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Author Topic: Tech News Weekly: Edition 04-09  (Read 3517 times)


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Tech News Weekly: Edition 04-09
« on: January 24, 2009, 05:44 PM »
The Weekly Tech News
TNWeekly01.gifHi all.
Not much news this week guys. Honestly, I'd prefer to have fewer articles than inflate the list with boring junk.
As usual, you can find last week's news here.

1. New Paint Promises Low-cost Wi-Fi Shielding
Of course any organisation using a proper certificate-based authentication system isn't gonna care, but it's still cool...right?

IT managers should start familiarising themselves with a new security tool, the paint brush, as Japanese researchers have come up with a paint that they say will block high-speed wireless signals, giving businesses a cheap option to protect their wireless networks.

The problem of securing wireless networks has been an issue for a while now. Wi-Fi LANs with no encryption or running the obsolete WEP system, run the risk of having hackers outside the building eavesdrop on wireless LAN traffic, or simply stealing bandwidth. However, there are a number of solutions, besides encryption, for companies wishing to secure their networks.

2. Mac Malware Piggybacks On Pirated IWork
Be careful Mac users, downloading a pirated copy of iWork could see you with a copy of OSX.Trojan.iServices.A bouncing around your machine with root privileges.

Malware masquerading as part of Apple's iWork 09 productivity suite is targeting unsuspecting Mac users foolish enough to install pirated software downloaded on warez sites.

Once installed, iServices.A has unfettered root access, which it promptly uses to connect to a remote server over the internet, according to Intego, which sells anti-virus software for Macs. A secondary download installs malware that makes victims part of a botnet that's attacking undisclosed websites.

3. Newly-discovered Mac Exploit to Be Detailed at Black Hat
Seemingly unrelated to post No. 2, researchers have discovered a memory injection vulnerability in standard Apple hardware that could allow an attacker to run code on an Apple box without any indication to the user whatsoever. The exploit will be presented at the next Black Hat scheduled to begin in mid-February.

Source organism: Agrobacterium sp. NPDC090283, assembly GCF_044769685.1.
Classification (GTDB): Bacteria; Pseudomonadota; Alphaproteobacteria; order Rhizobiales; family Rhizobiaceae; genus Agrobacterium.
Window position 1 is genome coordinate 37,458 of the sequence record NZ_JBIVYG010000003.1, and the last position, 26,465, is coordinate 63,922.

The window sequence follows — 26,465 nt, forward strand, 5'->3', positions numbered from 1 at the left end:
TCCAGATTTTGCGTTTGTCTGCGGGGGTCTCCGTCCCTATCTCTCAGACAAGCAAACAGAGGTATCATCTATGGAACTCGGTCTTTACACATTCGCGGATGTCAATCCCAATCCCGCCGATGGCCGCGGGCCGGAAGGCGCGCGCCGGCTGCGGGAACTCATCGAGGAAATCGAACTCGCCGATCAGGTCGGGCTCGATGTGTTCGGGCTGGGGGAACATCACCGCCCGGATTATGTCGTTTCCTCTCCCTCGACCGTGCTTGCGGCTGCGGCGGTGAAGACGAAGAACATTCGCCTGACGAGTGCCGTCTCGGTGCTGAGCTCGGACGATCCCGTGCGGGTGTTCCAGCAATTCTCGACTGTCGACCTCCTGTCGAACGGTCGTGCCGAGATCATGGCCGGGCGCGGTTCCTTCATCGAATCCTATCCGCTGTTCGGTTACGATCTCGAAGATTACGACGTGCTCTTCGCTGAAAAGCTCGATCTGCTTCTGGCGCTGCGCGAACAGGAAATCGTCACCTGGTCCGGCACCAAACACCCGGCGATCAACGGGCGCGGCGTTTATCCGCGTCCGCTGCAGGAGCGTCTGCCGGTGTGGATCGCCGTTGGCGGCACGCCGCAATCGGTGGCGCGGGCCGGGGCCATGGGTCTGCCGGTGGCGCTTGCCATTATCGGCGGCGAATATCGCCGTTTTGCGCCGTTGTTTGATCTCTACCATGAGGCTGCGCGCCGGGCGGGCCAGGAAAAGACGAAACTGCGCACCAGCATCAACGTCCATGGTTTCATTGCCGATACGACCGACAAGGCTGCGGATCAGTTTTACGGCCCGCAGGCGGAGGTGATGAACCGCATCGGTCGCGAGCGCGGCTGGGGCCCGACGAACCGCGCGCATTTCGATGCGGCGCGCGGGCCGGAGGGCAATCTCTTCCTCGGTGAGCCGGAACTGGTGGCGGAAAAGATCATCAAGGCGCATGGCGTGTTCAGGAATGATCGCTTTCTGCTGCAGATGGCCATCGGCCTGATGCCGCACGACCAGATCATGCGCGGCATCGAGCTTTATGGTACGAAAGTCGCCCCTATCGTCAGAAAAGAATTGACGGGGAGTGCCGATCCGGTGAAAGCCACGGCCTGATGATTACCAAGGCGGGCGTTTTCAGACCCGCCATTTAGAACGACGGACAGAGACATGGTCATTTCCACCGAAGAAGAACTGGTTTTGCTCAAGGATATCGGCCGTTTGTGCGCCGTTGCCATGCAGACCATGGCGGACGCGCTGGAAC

A student who researches malware and intrusion detection systems at the University Politecnico di Milano in Italy will be making a presentation next month at the upcoming Black Hat conference in Washington D.C. The briefing, as Black Hat refers to it as, will deal with a memory injection technique specific to Apple hardware, which subsequently allows a piece of code to be run from memory.

While it may sound like the RAM Disk feature from the days of OS 9 and before, the technique is nowhere near as benign. What makes the memory injection technique particularly attractive to would-be hackers is that no traces are left on the hard drive and a new process is not created, making it what the experts call an "anti-forensic technique." What is run in memory is up to the attacker; it can range from code snippets to complete applications.

4. Superworm Seizes 9m PCs, 'stunned' Researchers Say
The Conficker/Downadup worm has reached staggering number of infections, almost 9 million according to security firm F-Secure. The massive spike has been attributed to the worm's ability to propagate across an entire network via a single infection.

Downadup, the superworm that attacks a patched vulnerability in Microsoft Windows, is making exponential gains if estimates from researchers at F-Secure are accurate. They show 6.5 million new infections in the past four days, bringing the total number of machines it has compromised to almost 9 million.

The astronomical growth stunned some researchers, although others cautioned the numbers could be inflated since the counting of infected computers is by no means an exact science. Most agreed F-Secure's estimate was certainly plausible and if it proved to be correct, represented a major development in the world of cyberthreats.